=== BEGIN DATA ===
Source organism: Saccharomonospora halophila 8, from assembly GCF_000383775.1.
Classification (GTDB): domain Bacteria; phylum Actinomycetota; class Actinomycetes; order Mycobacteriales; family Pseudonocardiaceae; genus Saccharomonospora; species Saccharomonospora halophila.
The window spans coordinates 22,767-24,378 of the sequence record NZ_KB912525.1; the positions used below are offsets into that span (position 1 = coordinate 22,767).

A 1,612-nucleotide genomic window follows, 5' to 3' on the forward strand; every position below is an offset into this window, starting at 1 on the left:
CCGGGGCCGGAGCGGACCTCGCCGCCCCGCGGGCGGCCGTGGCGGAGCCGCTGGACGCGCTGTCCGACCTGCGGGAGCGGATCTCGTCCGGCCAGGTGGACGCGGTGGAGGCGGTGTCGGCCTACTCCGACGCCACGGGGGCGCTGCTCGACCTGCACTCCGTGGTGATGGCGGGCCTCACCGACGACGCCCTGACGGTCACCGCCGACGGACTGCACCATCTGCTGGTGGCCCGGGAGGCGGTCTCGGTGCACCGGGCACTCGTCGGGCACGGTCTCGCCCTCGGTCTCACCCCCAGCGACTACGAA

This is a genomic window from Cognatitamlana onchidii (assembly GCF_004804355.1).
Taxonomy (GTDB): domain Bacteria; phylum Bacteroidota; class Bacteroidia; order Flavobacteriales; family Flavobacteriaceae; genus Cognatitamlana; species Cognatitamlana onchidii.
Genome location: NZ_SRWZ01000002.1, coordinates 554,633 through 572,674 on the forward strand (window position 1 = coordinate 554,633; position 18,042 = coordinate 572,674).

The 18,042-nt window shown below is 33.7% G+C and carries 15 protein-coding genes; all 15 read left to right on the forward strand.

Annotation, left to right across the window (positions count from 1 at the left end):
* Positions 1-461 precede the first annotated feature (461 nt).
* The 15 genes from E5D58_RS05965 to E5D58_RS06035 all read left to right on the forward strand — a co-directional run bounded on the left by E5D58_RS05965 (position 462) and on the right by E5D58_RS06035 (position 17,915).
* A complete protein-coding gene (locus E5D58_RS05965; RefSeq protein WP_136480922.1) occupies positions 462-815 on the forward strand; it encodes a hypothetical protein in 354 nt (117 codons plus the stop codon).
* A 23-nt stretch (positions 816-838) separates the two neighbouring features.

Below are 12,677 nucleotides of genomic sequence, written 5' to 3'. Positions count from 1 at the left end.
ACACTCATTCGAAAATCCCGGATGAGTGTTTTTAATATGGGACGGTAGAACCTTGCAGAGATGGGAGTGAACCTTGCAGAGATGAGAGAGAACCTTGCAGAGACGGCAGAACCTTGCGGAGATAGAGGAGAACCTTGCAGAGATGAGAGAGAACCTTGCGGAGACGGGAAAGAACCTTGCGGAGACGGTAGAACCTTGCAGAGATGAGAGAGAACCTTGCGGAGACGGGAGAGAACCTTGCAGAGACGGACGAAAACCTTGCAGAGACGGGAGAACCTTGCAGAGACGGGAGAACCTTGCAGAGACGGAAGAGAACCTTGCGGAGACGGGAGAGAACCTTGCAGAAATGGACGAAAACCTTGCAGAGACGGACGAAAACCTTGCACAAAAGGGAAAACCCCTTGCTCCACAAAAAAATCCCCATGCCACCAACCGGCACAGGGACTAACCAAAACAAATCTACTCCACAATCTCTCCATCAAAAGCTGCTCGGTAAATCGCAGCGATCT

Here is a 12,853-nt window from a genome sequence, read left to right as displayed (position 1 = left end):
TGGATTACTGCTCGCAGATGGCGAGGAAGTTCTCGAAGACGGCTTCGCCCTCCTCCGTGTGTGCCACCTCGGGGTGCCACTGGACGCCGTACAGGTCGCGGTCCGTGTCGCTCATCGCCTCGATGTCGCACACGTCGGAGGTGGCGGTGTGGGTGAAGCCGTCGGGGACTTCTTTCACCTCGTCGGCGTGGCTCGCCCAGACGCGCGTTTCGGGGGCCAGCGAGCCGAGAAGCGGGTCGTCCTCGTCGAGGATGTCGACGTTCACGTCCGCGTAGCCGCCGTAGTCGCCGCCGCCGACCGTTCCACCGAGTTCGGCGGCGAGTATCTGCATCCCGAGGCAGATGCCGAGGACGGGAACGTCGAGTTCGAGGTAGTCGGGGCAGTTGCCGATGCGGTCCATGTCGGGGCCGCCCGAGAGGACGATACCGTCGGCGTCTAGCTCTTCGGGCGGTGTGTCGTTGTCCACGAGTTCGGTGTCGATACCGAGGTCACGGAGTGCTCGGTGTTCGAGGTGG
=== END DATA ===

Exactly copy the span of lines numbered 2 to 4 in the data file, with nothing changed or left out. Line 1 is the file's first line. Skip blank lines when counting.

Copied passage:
Classification (GTDB): domain Bacteria; phylum Actinomycetota; class Actinomycetes; order Mycobacteriales; family Pseudonocardiaceae; genus Saccharomonospora; species Saccharomonospora halophila.
The window spans coordinates 22,767-24,378 of the sequence record NZ_KB912525.1; the positions used below are offsets into that span (position 1 = coordinate 22,767).

A 1,612-nucleotide genomic window follows, 5' to 3' on the forward strand; every position below is an offset into this window, starting at 1 on the left: